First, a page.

Effects of Visual Biofeedback on Symmetrical Movements During Bridge Exercise With Sling

in Journal of Sport Rehabilitation
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Context: Asymmetrical movements of trunk and lower-extremity are common during the bridge exercise on the unstable condition. However, no studies have investigated whether visual biofeedback of pressing pressure on the unstable surface changes muscle activation patterns of trunk and hip extensors and pelvic rotation during the bridge exercise. Objective: To investigate how visual biofeedback of pressing pressure influences symmetrical activity of lumbar and hip extensor and pelvic rotation. Design: Cross-sectional study. Setting: Laboratory. Participants: Twenty healthy males participated in this study. Interventions: The participants performed 2 versions of the bridge exercise: the standard bridge exercise and the bridge exercise with visual biofeedback using amount of pressing pressure on the sling. Main Outcome Measures: Surface electromyography was used to measure the symmetry (ie, the difference between dominant and nondominant sides) of muscle activation in the bilateral erector spinae, gluteus maximus, and hamstring muscles, and motion sensors were used to assess pelvic rotation. Symmetry of pressing pressure was measured using a tension meter. Results: The differences between the dominant and nondominant pressing pressures and differences between the electromyography activity of the dominant and nondominant erector spinae, gluteus maximus, and hamstring were significantly smaller during the bridge exercise with visual biofeedback than during the standard bridge exercise (P < .05). In addition, there was significantly less pelvic rotation during the bridge exercise with visual biofeedback than during the standard bridge exercise (P < .05). Conclusions: The present findings suggest that visual biofeedback strategy may be a useful method for enhancing the symmetrical activation of the erector spinae, gluteus maximus, and hamstring and for reducing pelvic rotation during the bridge exercise on the unstable surface.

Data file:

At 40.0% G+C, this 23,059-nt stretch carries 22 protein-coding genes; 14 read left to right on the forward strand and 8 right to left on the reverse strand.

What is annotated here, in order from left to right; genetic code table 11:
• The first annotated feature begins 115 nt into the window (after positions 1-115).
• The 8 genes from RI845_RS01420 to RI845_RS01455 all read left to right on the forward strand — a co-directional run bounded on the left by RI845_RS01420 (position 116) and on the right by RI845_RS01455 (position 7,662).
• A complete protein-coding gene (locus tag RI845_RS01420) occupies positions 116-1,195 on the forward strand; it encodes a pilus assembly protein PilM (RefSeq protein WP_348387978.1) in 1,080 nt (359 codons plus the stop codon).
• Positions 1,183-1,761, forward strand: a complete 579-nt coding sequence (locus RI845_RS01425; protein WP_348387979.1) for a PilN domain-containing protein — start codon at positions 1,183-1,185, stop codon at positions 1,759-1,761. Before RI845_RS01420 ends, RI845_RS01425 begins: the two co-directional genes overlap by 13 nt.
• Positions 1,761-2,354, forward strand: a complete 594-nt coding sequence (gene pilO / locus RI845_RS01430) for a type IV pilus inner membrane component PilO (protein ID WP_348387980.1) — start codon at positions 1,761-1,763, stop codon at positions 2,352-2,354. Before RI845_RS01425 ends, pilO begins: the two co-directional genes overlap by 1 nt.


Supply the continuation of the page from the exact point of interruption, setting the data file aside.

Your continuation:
Kim is with the Department of Physical Therapy, Pusan National University Yangsan Hospital, Yangsan, Gyeongsangnam-do, Republic of Korea. Oh is with the Department of Physical Therapy, College of Biomedical Science and Engineering, INJE University, Gimhae, Gyeongsangnam-do, Republic of Korea. Kang is with the Department of Physical Therapy, College of Health Sciences, Catholic University of Pusan, Geumjeong-gu, Busan, Republic of Korea.

Kang (kmhyuk01@gmail.com) is corresponding author.
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